Showing account balances in 3 states
Chart 2: Showing account balances in 3 states. (Source) China’s statistics based on China Statistics Summary2009; Statistics for the U.S. and Japan based on the International Monetary Fund’s World Economic Outlook Database, 2009

Measures of reducing the global trade imbalance

A country might try and reduce the number of imports that it brings in the country relative to the exports that it supplies to other countries. Such an action would result in a lower current account deficit and increase the income that a country brings in. A nation might also try and devalue its currency so that its currency remains competitive among traders and therefore increase the number of foreign investments that are made to the country. Foreign direct investment and foreign institutional investors are some of the measures that are used by countries to try and positively increase their current account balances (Nickel 387).

Governments might also try and reduce the amount of money that they borrow from foreign governments or trying to reduce the amount of spending by cutting back on their needs. A government might also try and increase the amount of money that they make available to the domestic suppliers so that the amount of money that is spent outside of the country is as minimal as possible. Foreign assets, treasuries and bonds of a country can also be made to appear as attractive as possible so that foreign investors view the products of the country as being attractive and they can purchase them hence increasing the number of foreign currencies that a country gets from other countries.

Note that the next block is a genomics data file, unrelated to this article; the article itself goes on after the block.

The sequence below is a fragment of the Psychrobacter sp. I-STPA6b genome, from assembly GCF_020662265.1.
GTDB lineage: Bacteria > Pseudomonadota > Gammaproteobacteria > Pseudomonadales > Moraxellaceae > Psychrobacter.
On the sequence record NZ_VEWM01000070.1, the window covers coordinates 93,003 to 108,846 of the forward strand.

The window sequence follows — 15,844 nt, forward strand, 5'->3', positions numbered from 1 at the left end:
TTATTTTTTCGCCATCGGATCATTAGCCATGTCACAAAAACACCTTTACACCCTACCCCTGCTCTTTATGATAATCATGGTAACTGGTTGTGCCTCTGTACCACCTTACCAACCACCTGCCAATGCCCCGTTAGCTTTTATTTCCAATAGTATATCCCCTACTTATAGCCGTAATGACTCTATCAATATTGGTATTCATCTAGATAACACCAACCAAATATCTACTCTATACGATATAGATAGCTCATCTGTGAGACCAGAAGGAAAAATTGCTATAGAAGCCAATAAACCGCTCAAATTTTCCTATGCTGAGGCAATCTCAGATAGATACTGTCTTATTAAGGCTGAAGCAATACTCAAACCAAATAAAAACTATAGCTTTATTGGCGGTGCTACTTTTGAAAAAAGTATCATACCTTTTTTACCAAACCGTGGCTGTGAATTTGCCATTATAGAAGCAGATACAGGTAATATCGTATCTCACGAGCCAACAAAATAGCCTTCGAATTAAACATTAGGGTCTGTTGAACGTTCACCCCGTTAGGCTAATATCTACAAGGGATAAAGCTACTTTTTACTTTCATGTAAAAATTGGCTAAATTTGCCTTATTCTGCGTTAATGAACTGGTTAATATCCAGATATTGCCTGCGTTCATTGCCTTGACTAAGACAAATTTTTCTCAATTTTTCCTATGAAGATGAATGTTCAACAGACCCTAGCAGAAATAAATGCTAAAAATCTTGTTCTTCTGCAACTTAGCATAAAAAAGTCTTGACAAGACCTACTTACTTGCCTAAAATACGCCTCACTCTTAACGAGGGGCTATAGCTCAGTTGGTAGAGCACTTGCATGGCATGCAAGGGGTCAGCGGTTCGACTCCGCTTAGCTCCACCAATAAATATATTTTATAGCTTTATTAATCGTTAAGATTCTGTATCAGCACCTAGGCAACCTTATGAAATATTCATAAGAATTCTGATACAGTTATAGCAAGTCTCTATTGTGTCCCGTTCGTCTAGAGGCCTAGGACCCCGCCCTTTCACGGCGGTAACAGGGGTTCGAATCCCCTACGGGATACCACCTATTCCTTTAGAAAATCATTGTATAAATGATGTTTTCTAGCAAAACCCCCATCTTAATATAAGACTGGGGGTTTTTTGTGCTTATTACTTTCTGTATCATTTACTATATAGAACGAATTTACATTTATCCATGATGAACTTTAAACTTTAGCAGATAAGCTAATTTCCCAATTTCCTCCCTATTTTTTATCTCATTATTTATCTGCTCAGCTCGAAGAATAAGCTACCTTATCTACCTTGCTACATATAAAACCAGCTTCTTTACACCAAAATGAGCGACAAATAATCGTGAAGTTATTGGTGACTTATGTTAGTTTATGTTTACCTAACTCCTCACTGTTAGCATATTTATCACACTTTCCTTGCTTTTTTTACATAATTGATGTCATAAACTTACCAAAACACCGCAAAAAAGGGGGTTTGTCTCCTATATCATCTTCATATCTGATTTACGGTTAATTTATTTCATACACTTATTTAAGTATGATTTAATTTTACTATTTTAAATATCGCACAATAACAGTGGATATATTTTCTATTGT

Many economic analysts and world leaders have been cited as proposing increased spending of countries that have trade surpluses such as China and Germany. Such a move is cited as being the solution to reducing world trade imbalances that exist. China is especially notorious in its efforts of increasing its exports to other countries while limiting the number of commodities that it brings in to the country. The rate of saving is also high, as is the rate of lending to other countries thus securing debts to other countries such as the United States.